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Workfare Can't Work if Funds Cut Before It Gets Off Ground

January 31, 1988|LEONARD SCHNEIDERMAN | Leonard Schneiderman is dean of UCLA's School of Social Welfare

California's new "workfare" law, known as GAIN (Greater Avenues for Independence), is a solid plan to give welfare recipients a chance to participate more fully in the life of the community. Unlike most workfare laws, GAIN is intended to provide adults on welfare with the training, education, child care, counseling and transportation they need to compete more successfully for jobs.

Signed by Gov. George Deukmejian in 1985, GAIN is already under way in some smaller California counties. Los Angeles County, which has 40% of the state's welfare population, is scheduled to begin the program in September.

GAIN, which will be fully implemented statewide by 1990, is an important new program. But will it ever be given a chance to work? It may very well be five years before this program will pay off in reduced welfare caseloads and lower welfare expenditures. It will probably cost more and take longer to achieve results than either the governor or the lawmakers anticipated. I'm not convinced that state leaders will sustain support for GAIN over a long enough period for the program to succeed. I fear that limited resources and the desire for quick results will undermine support and move us backward to an unproductive, punitive approach to welfare.

If so, it wouldn't be the first time that a well-motivated, well-designed effort at social reform was not allowed sufficient time to work before it was declared a failure.

GAIN is the product of genuine bipartisan leadership from both the governor and the Legislature. Yet now, more than two years before the program is scheduled for full implementation, financial support is beginning to erode. Deukmejian's budget proposes to reduce the number of welfare recipients who can participate in the program by 25%. Recipients not mandated to participate may not be allowed to volunteer for the program.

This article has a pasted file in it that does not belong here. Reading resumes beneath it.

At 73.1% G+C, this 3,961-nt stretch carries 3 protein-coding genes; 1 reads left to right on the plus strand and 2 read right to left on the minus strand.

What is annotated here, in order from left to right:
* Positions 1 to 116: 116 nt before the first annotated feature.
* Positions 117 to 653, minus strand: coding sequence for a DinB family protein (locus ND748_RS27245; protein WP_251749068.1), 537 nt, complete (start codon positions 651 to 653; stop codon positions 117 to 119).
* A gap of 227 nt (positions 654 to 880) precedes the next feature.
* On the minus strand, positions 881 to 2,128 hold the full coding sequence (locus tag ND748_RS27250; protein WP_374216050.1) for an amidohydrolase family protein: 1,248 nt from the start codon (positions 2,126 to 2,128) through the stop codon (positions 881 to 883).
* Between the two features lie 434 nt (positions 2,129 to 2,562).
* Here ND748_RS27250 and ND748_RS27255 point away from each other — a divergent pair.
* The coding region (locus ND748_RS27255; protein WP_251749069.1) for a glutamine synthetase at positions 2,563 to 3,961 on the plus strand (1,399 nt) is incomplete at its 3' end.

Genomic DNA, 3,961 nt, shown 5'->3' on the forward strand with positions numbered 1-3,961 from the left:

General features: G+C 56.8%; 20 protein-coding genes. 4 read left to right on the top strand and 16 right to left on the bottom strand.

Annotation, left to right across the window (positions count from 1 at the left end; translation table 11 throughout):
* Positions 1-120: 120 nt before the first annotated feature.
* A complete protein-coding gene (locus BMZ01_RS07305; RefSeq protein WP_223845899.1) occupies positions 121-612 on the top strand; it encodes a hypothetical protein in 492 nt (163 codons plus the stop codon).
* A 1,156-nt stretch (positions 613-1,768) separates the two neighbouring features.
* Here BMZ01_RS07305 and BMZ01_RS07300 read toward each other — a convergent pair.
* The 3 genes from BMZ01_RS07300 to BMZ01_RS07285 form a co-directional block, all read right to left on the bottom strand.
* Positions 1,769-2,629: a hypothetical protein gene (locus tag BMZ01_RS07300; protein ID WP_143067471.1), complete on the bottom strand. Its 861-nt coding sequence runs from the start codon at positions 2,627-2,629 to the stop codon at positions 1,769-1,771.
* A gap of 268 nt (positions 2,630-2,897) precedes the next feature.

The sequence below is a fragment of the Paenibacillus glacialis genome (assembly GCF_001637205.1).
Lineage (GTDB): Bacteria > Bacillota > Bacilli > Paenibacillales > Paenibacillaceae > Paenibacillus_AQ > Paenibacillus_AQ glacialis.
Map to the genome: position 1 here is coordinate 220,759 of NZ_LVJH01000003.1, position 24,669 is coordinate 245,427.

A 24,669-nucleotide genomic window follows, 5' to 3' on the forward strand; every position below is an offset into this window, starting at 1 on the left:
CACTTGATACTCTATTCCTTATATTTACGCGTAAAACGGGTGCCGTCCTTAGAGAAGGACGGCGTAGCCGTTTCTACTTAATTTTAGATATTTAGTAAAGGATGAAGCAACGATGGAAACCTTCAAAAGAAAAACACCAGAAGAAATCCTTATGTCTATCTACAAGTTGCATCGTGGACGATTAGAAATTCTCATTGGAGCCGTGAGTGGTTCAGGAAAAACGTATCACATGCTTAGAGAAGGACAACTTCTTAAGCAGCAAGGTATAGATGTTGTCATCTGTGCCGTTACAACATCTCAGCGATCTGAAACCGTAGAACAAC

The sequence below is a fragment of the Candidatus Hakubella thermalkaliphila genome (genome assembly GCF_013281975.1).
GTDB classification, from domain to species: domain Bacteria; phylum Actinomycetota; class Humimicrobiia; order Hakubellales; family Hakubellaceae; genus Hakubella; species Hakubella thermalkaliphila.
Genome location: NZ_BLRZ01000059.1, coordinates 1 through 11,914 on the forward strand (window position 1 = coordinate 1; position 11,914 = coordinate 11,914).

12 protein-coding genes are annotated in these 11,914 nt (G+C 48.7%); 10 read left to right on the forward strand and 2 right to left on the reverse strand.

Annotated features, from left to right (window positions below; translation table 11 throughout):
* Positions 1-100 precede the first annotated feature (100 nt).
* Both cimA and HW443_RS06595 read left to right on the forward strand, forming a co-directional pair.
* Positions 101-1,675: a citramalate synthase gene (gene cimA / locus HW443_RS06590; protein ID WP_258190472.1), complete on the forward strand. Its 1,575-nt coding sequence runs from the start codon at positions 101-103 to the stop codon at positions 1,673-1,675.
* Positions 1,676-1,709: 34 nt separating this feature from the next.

Withdrawing support for GAIN before it has been tested would be a great loss because the program is a needed investment in people. In many cases the welfare recipients who would participate have not been well served by our educational, health care and employment systems. With few choices and nowhere to go, they will be with us whether or not we choose to help them. A program like GAIN can provide a second chance for these people to take charge of their lives and become participating members of the community.

Obviously, GAIN is not the whole answer to welfare dependency. The availability of jobs, an adequate minimum wage, a vigorous economy and increased child support all have roles to play in lessening the need for welfare. GAIN nevertheless provides a solid step toward a better life for the state's poorest families.

Because GAIN must make up for past failures in our educational and health-care systems, and provide child care, it is going to be costly. Measurable results are not just around the corner.

California's innovative workfare law must be viewed from a long-term perspective. Program costs and program benefits should be calculated over a five-year period, and not annually, during the first years of GAIN when costs are necessarily high and benefits necessarily low. Support must continue while the program takes root. To lessen our commitment to GAIN before it has a chance to work would be unfair to the many welfare recipients who could be helped. It would also be short-sighted and, ultimately, wasteful. The UCLA School of Social Welfare conducted interviews in five languages with more than a thousand recipients of Aid to Families with Dependent Children and found that 85% of those mandated to participate in GAIN (those with children over 6 years old) were eager to sign up for training. More than 80% of those not mandated to participate (recipients with children under 6) wanted to volunteer for workfare. Even though these young mothers of preschool children could potentially get the greatest benefit from such a program, they may not be able to volunteer now, because of state budget constraints.

It is clear that an overwhelming number of welfare recipients want to work, want to be self-supporting. If we let them down by withdrawing support for GAIN, the failure will not be due to client laziness and lack of motivation, as we are too often inclined to believe. The failure will lie in our own refusal to deliver on the promises made in California's welfare-reform legislation.

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